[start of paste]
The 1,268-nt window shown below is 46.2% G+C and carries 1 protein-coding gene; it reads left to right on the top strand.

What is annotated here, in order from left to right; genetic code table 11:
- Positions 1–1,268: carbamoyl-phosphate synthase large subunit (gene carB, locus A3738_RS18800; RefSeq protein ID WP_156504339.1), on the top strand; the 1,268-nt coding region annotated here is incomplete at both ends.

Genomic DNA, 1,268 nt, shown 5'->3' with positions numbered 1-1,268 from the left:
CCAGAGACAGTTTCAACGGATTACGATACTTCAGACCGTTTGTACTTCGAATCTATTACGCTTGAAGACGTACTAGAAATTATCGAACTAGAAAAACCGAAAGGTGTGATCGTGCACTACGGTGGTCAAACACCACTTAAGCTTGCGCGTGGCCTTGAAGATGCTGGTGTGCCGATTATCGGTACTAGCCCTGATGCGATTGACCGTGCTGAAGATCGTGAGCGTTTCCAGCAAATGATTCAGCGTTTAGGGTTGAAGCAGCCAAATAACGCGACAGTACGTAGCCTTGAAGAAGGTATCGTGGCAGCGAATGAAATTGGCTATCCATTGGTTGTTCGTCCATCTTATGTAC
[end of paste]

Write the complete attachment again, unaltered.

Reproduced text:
The 1,268-nt window shown below is 46.2% G+C and carries 1 protein-coding gene; it reads left to right on the top strand.

What is annotated here, in order from left to right; genetic code table 11:
- Positions 1–1,268: carbamoyl-phosphate synthase large subunit (gene carB, locus A3738_RS18800; RefSeq protein ID WP_156504339.1), on the top strand; the 1,268-nt coding region annotated here is incomplete at both ends.

Genomic DNA, 1,268 nt, shown 5'->3' with positions numbered 1-1,268 from the left:
CCAGAGACAGTTTCAACGGATTACGATACTTCAGACCGTTTGTACTTCGAATCTATTACGCTTGAAGACGTACTAGAAATTATCGAACTAGAAAAACCGAAAGGTGTGATCGTGCACTACGGTGGTCAAACACCACTTAAGCTTGCGCGTGGCCTTGAAGATGCTGGTGTGCCGATTATCGGTACTAGCCCTGATGCGATTGACCGTGCTGAAGATCGTGAGCGTTTCCAGCAAATGATTCAGCGTTTAGGGTTGAAGCAGCCAAATAACGCGACAGTACGTAGCCTTGAAGAAGGTATCGTGGCAGCGAATGAAATTGGCTATCCATTGGTTGTTCGTCCATCTTATGTAC